A babe with a brand

Helen Gurley Brown her  brand was the sexy single girl  Few young women get through school without reading at least a little of Cosmopolitan. I know I didn’t. And even though I had outgrown Cosmo by the end of university, I never outgrew the woman who created the magazine as we know it. I still find Helen Gurley Brown inspirational. Besides Cosmo, she also wrote the best-selling book Sex and the Single Girl. What is most astounding is that she did both these things after the age of 40!

Helen Gurley Brown is the ultimate babe with a brand – the perpetual single girl fighting her way to the top.
Some have criticized her and Cosmopolitan for being frivolous and encouraging women to be promiscuous, overly sexy, man-crazy, and host of other things. Nothing could be further from the truth. HGB has always been a feminist, albeit of a different stamp than others of the same era such as Germaine Greer and Gloria Steinem.
A must read  bio of one of the most successful lipstick feministsAs Jennifer Scanlon points out in her new book, Bad Girls Go Everywhere: The Life of Helen Gurley Brown, HGB’s undeviating message has always been that work is greatest source of fulfillment for women. Brown tells her readers to go for money and power. She advocates that women control their own sexual satisfaction and happiness. She described Cosmopolitan as a magazine for “women who loved men and children, but who wanted to do something on their own”. If that isn’t feminist, what is?
Scanlon’s book is nowhere near as racy as the title suggests. Critics who complain that it reads like a women’s studies thesis are not completely wrong. Scanlon is, and writes like, an academic – not a Kitty Kelly. But if you are a trying to build a brand or make a name for yourself in business or the arts, you should read this book.
Gurley Brown’s opinions and advice as to how to go about attaining her goals things are, and always have been, controversial. She has no problem advocating extramarital affairs, dating for fun and profit, and other questionable behaviour. Her approach to getting ahead is equal parts puritan work ethic and ruthlessness. She is an extreme pragmatist and self-proclaimed materialist.
Darlings, while I admire her accomplishments, I vehemently disagree with much of what she advocates. But so does Gurley Brown herself. HGB may advocate extramarital dalliances, but friends report her marriage was strictly monogamous. According to Scanlon, friends say her husband, David Brown, believes she would actually kill him if he cheated. Having read all her books, I think she might. And that brings me to another conflict. She declared that women should never actively look for husband, but she pursued her own like a big game hunter on a safari. She did not give up until she had him legally wed.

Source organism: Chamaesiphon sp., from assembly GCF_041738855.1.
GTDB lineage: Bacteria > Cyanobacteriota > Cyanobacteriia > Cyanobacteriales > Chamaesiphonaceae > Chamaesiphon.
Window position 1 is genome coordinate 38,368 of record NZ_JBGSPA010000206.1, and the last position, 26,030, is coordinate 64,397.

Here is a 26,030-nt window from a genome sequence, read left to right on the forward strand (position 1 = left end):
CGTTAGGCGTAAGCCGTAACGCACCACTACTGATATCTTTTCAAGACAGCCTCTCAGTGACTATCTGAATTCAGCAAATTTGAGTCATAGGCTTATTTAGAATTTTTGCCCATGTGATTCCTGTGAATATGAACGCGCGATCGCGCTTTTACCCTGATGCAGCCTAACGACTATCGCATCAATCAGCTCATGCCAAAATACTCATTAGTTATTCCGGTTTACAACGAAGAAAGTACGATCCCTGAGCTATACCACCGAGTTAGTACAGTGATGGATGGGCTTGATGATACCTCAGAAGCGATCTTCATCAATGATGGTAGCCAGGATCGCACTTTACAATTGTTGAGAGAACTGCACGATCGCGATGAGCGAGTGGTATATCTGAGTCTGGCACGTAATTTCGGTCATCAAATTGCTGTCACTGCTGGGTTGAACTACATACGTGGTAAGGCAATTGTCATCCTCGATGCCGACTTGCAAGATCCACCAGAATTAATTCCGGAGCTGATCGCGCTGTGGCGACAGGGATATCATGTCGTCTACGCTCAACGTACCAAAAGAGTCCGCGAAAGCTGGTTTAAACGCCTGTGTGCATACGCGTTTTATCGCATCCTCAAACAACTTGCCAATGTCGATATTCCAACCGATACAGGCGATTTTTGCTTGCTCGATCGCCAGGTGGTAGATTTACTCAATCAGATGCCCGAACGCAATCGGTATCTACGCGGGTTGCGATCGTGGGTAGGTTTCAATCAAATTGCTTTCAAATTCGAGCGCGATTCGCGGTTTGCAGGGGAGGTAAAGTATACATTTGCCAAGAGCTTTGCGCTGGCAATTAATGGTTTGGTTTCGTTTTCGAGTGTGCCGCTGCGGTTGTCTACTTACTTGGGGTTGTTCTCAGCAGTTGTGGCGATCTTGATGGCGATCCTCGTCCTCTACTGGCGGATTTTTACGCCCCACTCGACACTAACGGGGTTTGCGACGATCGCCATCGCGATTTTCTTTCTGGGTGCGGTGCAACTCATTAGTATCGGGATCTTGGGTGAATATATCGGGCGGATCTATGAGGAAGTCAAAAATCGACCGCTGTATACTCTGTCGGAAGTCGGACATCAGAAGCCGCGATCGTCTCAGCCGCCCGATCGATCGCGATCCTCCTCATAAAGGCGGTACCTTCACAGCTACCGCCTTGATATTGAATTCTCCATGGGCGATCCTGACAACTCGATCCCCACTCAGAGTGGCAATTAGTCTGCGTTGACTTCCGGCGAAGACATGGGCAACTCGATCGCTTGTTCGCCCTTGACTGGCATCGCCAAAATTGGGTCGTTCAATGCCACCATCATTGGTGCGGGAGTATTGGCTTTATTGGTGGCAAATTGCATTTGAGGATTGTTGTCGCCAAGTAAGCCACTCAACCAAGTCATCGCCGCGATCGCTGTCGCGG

None her conflicting advice takes away from her from her brilliance and what we can learn from her. She not only created one of the most successful women’s magazines ever, but she became her own brand, with bestselling books, a magazine, record albums, TV appearances, and scores of revenue-generating projects. HGB became the voice of the modern single, working woman, and remained so for almost 40 years. And darlings, she did it as a married woman. The image she created eclipsed her reality.
Author Scanlon may be too concerned with HGB’s contributions to the second wave of feminism for most readers’ tastes, but she also does is an excellent job of explaining how HGB rose so quickly to the top of publishing game. HGB herself has credited her movie-producer husband, David Brown, with her success in publishing. But like all good myth-makers she has left out useful details. In the HGB version, Brown tells her to write Sex and the Single Girl. It’s a bestseller — and she takes over Cosmo. She panics as a new editor. David comes to the rescue with husbandly reassurance. HGB learns how to edit and manage, and Cosmo is a success. The rest is history. In Scanlon’s version there are many more steps. HGB goes from bestselling writer to newspaper columnist to Cosmo.
Scanlon includes fascinating details about how hard HGB worked to rise to the top of advertising in her thirties. Scanlon also shares that David Brown had previously worked in publishing and had even briefly edited the old Cosmopolitan magazine. Helen Gurley Brown had excellent advice and connections to achieve her many successes.
These details are important. They provide a road map to success. At the start of the biography, Scanlon makes the point that HGB was a popular achiever in high school, even though she always refers to herself as poor and a misfit. There is no doubt Helen Gurley Brown was poor. Her mother was a widow and her sister was handicapped by polio. Those things were harder on families during the depression than they are now. There was no social safety net then. After reading all of HGB’s books, I have no doubt that beauty or her perceived lack of it had profound effect on HGB, as did her troubled relationship with her depressed mother.
HGB edited sexy Cosmo International into her 80's!She channeled her deep longings for success and acceptance into work and her sexuality. She found the people she needed to help her accomplish her goals. And she attained the security she craved in marriage with a powerful brainy man and a high-powered career. HGB turned her own dreams, needs, wants, frustrations and ambitions as a single working woman into a blockbuster brand. She instinctively knew what women wanted and needed. She understood that single girls never have enough money or love. From Cosmo quizzes, to articles on how to get ahead, to how to get a man, she tapped into her market.
Helen Gurley Brown wasn’t a bad girl; she was just a girl ahead of her time, with a big brain and a hungry heart. In the end she was a babe with brand that netted her all the wealth, power and glamour she ever dreamed of.